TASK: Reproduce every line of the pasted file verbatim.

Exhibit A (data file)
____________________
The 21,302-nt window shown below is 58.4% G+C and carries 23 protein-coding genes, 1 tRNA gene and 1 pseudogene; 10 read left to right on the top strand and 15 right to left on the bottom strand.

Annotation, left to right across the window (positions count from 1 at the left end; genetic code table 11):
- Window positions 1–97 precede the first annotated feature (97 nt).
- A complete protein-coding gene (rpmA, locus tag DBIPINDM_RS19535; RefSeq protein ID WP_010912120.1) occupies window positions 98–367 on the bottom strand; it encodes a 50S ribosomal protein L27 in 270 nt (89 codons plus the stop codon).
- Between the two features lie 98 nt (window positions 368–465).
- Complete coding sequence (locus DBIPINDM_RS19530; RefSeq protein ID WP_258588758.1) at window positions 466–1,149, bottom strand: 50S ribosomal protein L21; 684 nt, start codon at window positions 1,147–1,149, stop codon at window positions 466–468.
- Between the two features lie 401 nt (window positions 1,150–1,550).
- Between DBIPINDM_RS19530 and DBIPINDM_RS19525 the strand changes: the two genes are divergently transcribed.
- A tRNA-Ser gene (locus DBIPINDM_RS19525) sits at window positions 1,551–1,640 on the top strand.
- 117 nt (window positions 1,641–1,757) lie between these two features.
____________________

The 21,302-nt window shown below is 58.4% G+C and carries 23 protein-coding genes, 1 tRNA gene and 1 pseudogene; 10 read left to right on the top strand and 15 right to left on the bottom strand.

Annotation, left to right across the window (positions count from 1 at the left end; genetic code table 11):
- Window positions 1–97 precede the first annotated feature (97 nt).
- A complete protein-coding gene (rpmA, locus tag DBIPINDM_RS19535; RefSeq protein ID WP_010912120.1) occupies window positions 98–367 on the bottom strand; it encodes a 50S ribosomal protein L27 in 270 nt (89 codons plus the stop codon).
- Between the two features lie 98 nt (window positions 368–465).
- Complete coding sequence (locus DBIPINDM_RS19530; RefSeq protein ID WP_258588758.1) at window positions 466–1,149, bottom strand: 50S ribosomal protein L21; 684 nt, start codon at window positions 1,147–1,149, stop codon at window positions 466–468.
- Between the two features lie 401 nt (window positions 1,150–1,550).
- Between DBIPINDM_RS19530 and DBIPINDM_RS19525 the strand changes: the two genes are divergently transcribed.
- A tRNA-Ser gene (locus DBIPINDM_RS19525) sits at window positions 1,551–1,640 on the top strand.
- 117 nt (window positions 1,641–1,757) lie between these two features.